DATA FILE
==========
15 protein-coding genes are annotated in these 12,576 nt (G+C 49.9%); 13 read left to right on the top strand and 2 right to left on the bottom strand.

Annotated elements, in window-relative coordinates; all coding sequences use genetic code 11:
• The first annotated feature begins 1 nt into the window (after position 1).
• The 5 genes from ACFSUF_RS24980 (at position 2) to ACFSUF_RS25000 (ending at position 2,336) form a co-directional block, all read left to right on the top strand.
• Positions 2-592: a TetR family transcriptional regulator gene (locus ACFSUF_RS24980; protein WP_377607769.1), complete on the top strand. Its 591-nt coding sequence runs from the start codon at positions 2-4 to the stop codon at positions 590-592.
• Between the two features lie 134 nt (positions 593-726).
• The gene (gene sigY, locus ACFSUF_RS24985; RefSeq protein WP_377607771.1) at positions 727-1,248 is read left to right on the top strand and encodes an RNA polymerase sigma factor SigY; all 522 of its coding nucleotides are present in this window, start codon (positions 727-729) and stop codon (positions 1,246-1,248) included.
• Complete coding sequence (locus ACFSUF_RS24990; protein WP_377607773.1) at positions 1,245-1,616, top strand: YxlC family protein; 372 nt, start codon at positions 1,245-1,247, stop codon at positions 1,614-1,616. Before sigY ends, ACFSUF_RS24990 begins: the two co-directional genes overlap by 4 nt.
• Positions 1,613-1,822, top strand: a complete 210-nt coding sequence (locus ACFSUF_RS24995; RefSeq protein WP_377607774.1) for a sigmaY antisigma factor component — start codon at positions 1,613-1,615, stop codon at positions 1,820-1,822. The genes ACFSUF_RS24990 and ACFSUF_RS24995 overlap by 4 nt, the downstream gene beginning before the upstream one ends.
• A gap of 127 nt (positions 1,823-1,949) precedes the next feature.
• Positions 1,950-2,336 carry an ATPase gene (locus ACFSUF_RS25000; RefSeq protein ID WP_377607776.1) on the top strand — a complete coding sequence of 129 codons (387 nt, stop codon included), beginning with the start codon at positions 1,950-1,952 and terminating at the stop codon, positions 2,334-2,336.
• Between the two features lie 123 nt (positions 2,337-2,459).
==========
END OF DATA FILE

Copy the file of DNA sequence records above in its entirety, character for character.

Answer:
15 protein-coding genes are annotated in these 12,576 nt (G+C 49.9%); 13 read left to right on the top strand and 2 right to left on the bottom strand.

Annotated elements, in window-relative coordinates; all coding sequences use genetic code 11:
• The first annotated feature begins 1 nt into the window (after position 1).
• The 5 genes from ACFSUF_RS24980 (at position 2) to ACFSUF_RS25000 (ending at position 2,336) form a co-directional block, all read left to right on the top strand.
• Positions 2-592: a TetR family transcriptional regulator gene (locus ACFSUF_RS24980; protein WP_377607769.1), complete on the top strand. Its 591-nt coding sequence runs from the start codon at positions 2-4 to the stop codon at positions 590-592.
• Between the two features lie 134 nt (positions 593-726).
• The gene (gene sigY, locus ACFSUF_RS24985; RefSeq protein WP_377607771.1) at positions 727-1,248 is read left to right on the top strand and encodes an RNA polymerase sigma factor SigY; all 522 of its coding nucleotides are present in this window, start codon (positions 727-729) and stop codon (positions 1,246-1,248) included.
• Complete coding sequence (locus ACFSUF_RS24990; protein WP_377607773.1) at positions 1,245-1,616, top strand: YxlC family protein; 372 nt, start codon at positions 1,245-1,247, stop codon at positions 1,614-1,616. Before sigY ends, ACFSUF_RS24990 begins: the two co-directional genes overlap by 4 nt.
• Positions 1,613-1,822, top strand: a complete 210-nt coding sequence (locus ACFSUF_RS24995; RefSeq protein WP_377607774.1) for a sigmaY antisigma factor component — start codon at positions 1,613-1,615, stop codon at positions 1,820-1,822. The genes ACFSUF_RS24990 and ACFSUF_RS24995 overlap by 4 nt, the downstream gene beginning before the upstream one ends.
• A gap of 127 nt (positions 1,823-1,949) precedes the next feature.
• Positions 1,950-2,336 carry an ATPase gene (locus ACFSUF_RS25000; RefSeq protein ID WP_377607776.1) on the top strand — a complete coding sequence of 129 codons (387 nt, stop codon included), beginning with the start codon at positions 1,950-1,952 and terminating at the stop codon, positions 2,334-2,336.
• Between the two features lie 123 nt (positions 2,337-2,459).